In the preferred embodiment, the mixer 10 is adapted for use in an RF receiver operative on a plurality of radio channels at an RF frequency of approximately 160 MHz and with an IF frequency of 53.9 MHz. Under these conditions, wherein the received RF signal frequency is relatively close to the IF signal frequency (i.e., within approximately a factor of 10) the conversion gain of the active balanced mixer 10 is ordinarily very low due to degenerative feedback effects caused by the impedance of the input network 12. This problem is substantially eliminated in the inventive mixer 10 by a series resonant circuit 17 which is coupled, as shown, between the input terminals 22, 24 of the active devices 18, 20. The resonant circuit 17 is made resonant at the predetermined IF frequency, thereby providing a low impedance path between the terminals 22, 24 of the active devices 18,20 at the IF frequency. This greatly reduces the degenerative feedback effect and results in substantially higher conversion gain.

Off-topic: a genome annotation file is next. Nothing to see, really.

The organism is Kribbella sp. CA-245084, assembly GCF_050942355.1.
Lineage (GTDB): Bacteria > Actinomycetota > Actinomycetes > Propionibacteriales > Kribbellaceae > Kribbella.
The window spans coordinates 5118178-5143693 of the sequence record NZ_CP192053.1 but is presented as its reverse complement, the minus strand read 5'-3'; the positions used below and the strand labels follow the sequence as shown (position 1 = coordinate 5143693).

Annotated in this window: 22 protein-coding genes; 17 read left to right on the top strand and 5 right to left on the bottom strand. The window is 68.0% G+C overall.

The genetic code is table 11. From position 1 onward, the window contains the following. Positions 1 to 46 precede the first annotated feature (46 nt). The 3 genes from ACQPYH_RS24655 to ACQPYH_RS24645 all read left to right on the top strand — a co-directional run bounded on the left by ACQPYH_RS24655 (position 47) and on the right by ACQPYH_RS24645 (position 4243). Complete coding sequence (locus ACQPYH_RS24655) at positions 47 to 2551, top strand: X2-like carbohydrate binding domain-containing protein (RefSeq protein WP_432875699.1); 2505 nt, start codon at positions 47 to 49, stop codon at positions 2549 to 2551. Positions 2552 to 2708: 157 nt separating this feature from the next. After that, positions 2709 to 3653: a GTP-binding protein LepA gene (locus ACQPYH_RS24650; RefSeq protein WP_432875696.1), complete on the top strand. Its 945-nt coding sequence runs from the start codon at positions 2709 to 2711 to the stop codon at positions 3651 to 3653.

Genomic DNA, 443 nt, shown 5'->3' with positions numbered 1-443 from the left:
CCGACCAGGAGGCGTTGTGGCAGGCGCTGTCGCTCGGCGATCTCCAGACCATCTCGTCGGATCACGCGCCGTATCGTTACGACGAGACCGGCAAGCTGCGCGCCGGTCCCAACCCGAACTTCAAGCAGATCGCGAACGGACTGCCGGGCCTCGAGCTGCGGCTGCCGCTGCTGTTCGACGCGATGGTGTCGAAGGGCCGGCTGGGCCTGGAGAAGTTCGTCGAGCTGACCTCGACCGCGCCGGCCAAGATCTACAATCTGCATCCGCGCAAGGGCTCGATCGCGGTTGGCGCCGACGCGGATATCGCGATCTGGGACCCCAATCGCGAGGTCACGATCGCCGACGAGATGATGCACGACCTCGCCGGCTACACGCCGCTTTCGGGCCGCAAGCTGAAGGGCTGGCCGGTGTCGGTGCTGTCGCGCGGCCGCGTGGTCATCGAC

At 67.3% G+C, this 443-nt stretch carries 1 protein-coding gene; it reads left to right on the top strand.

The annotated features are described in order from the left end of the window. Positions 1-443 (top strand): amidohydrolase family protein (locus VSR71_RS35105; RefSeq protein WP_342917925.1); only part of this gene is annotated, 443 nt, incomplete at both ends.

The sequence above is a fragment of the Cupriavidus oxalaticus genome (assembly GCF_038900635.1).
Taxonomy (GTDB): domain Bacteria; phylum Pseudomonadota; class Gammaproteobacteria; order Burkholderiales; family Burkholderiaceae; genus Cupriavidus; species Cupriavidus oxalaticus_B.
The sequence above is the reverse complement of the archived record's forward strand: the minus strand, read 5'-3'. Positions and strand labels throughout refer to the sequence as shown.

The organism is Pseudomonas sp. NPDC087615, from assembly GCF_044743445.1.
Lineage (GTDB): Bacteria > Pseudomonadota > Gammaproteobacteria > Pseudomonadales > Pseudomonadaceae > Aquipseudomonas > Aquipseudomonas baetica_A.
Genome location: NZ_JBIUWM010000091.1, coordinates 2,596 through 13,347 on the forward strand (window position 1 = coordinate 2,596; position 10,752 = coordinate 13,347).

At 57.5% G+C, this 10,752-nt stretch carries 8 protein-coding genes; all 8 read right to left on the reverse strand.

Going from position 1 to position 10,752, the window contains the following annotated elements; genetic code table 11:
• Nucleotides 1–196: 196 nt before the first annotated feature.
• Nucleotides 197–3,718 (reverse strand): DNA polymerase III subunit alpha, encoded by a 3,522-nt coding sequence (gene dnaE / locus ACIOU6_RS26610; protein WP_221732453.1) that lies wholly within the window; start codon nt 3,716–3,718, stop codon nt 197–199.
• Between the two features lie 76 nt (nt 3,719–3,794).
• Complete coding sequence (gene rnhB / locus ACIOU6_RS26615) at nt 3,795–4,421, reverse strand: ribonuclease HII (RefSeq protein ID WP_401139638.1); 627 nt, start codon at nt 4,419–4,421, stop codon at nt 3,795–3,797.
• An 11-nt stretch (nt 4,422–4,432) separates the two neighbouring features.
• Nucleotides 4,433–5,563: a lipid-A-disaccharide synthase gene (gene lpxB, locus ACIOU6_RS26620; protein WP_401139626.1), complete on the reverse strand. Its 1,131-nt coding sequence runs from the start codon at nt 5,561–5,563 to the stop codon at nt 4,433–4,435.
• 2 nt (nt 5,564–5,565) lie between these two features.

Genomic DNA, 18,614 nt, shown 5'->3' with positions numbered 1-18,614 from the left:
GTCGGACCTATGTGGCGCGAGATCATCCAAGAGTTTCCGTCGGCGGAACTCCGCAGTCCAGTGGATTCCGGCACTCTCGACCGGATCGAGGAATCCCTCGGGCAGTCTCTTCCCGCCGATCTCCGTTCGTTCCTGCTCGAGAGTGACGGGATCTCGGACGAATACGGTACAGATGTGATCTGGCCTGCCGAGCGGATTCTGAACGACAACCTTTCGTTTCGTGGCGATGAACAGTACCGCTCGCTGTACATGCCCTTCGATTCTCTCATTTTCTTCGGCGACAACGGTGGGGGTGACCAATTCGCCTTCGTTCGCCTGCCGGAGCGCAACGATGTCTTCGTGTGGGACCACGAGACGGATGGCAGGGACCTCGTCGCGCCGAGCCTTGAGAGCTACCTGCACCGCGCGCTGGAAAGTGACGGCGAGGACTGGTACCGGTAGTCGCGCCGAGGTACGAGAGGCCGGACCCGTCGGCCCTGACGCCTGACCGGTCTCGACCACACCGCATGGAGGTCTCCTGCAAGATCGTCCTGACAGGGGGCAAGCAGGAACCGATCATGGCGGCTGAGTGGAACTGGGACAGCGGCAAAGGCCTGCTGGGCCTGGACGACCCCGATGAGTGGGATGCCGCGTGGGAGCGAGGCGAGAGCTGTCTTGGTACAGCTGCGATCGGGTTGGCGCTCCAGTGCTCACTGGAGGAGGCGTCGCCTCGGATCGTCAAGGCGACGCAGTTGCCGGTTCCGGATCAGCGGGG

Referring now to FIG. 2, there is shown a detailed schematic diagram of the preferred embodiment of the inventive active balanced mixer 40. A local oscillator signal is coupled to the primary of the transformer 42 and an RF signal is coupled to the center tap of the secondary of the transformer 42 as shown. An inductor 44 is coupled, as shown, to serve as an RF choke. The RF transformer differentially phase splits the local oscillator signal and combines the phase split signal with the RF signal, generating combined signals at the ends of the secondary which are coupled as shown to the bias resistors 46, 48. The capacitors 50, 52 are coupled as shown, across the resistors 46, 48 to serve as bypass capacitors. The signals are coupled from the transformer 42, to the sources of the field effect transistors 54, 56 which are configured with their gates connected to ground, as shown. In addition, a series resonance circuit 60, resonant at or near the desired IF signal frequency, is coupled between the sources of the transistors 54, 56, as shown. This resonant circuit provides a low impedance path between the transistor sources at the IF signal frequency thereby providing improved conversion gain by reducing degenerative feedback. The combined signal applied to the transistors 54, 56 results in differential difference signals at the drains which are coupled through a matching circuit, composed of inductors 62, 64 and a capacitor 66, to a transformer 70. The center tap of the primary of the transformer 70 is coupled, as shown, to a supply voltage VDD through a choke 68 and to ground through a capacitor 67. The transformer 70 acts as a signal combiner producing a single ended output signal at the IF signal frequency at the secondary output.